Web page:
Friday, January 22, 2010

Jammie Thomas verdict reduced from $1.92M to $54,000

In Capitol Records v. Thomas-Rasset, the Judge has reduced the verdict from $1.92 million to $54,000.

The Judge did not reach the constitutional due process issue raised by Ms. Thomas-Rasset's counsel, instead deciding the motion based upon standard principles of "remittitur". The judge described the standard for remittitur as follows:

so grossly excessive as to shock the conscience of the court. A verdict is not considered excessive unless there is plain injustice or a monstrous or shocking result

In discussing the factors upon which his decision rested, Judge Davis indicated that he had found that Ms. Thomas-Rasset lied under oath.

Judge Davis also indicated that he found even the reduced amount to be "harsh" and that, were he -- rather than a jury -- deciding the appropriate measure of damages, the award might well have been even lower than $54,000. But he felt that since the jury had determined the damages, it was his province to determine only the maximum amount a jury could reasonably award.

The RIAA has 7 days to decide whether to accept the reduced verdict, or to request a new trial.

Decision granting remittitur


Commentary & discussion:

p2pnet.net
Digital Music News
Slashdot
afterdawn
p2pnet.net
Freakbits
[H]ardForum

[Ed. note. The decision is a thoughtful one, and vindicates the principle that statutory damages under the Copyright Act must be reasonably proportioned to the actual damages. But this verdict is still 6428 times the actual damages, and therefore continues to be excessive. I do not feel the Court had an option of avoiding the constitutional question, since even the $750 minimum statutory damages is ~2200 times the actual damages flowing from an unauthorized download of an mp3 file. -R.B.]



Keywords: lawyer digital copyright law online internet law legal download upload peer to peer p2p file sharing filesharing music movies indie independent label freeculture creative commons pop/rock artists riaa independent mp3 cd favorite songs intellectual property portable music player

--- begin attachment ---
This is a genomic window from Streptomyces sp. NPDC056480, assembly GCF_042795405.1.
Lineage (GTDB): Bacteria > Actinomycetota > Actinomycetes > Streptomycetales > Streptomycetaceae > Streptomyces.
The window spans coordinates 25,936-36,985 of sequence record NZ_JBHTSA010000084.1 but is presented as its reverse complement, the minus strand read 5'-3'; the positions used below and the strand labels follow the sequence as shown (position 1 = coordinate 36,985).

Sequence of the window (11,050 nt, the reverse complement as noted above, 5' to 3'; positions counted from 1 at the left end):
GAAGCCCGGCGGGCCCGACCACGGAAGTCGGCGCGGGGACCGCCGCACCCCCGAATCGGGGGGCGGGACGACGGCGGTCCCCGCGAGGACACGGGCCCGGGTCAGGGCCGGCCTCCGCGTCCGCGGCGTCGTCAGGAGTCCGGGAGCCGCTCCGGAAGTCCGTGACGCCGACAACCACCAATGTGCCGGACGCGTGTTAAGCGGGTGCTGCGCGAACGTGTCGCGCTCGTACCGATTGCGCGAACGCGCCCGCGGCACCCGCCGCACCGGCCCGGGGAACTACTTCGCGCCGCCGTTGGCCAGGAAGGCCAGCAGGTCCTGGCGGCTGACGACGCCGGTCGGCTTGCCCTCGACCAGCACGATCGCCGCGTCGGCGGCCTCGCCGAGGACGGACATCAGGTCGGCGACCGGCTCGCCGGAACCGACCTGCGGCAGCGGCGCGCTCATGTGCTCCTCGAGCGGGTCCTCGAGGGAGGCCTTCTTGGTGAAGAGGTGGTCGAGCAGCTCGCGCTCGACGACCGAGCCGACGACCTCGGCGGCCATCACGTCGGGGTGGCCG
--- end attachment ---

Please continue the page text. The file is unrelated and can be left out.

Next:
6 comments:

Anonymous said...

Not as good as it could be, but better than it was.

-Me

Jadeic said...

Although far more than is reasonable - or that Jammie can afford to pay - it is likely to be considerably less than the RIAA have expended on this protracted litigation. So, do they go for broke or cut their losses? The clock is ticking...

Dave

Ray Beckerman said...

Yeah, the RIAA has probably spent ~$1,000,000 or more on this case. It's not about the case, it's about the in terrorem effect of the out-sized verdict.

The smart play would be to pack their bags and call it a day on this one, but they're not known for choosing the smart play, are they?

Anonymous said...

Can the constitutional issue of excessive damages be raised again in regards to the new damage amount, since the constitutional issue was not reached in the decision? Is that likely?

- Andrew

Anonymous said...

Isn't there still the issue of attorney's fees? If the RIAA gets $54K judgement plus $1M for the attorney fees, it's still likely a bankruptcy for Jammie.

Regards,
Art

Ray Beckerman said...

My recollection is that there was some kind of deal made under which the RIAA waived its right to seek attorneys fees.

I doubt they would want the world to know how much they've wasted on this case; it would make them look like bullies.

(See, and you probably thought I had no sense of humor)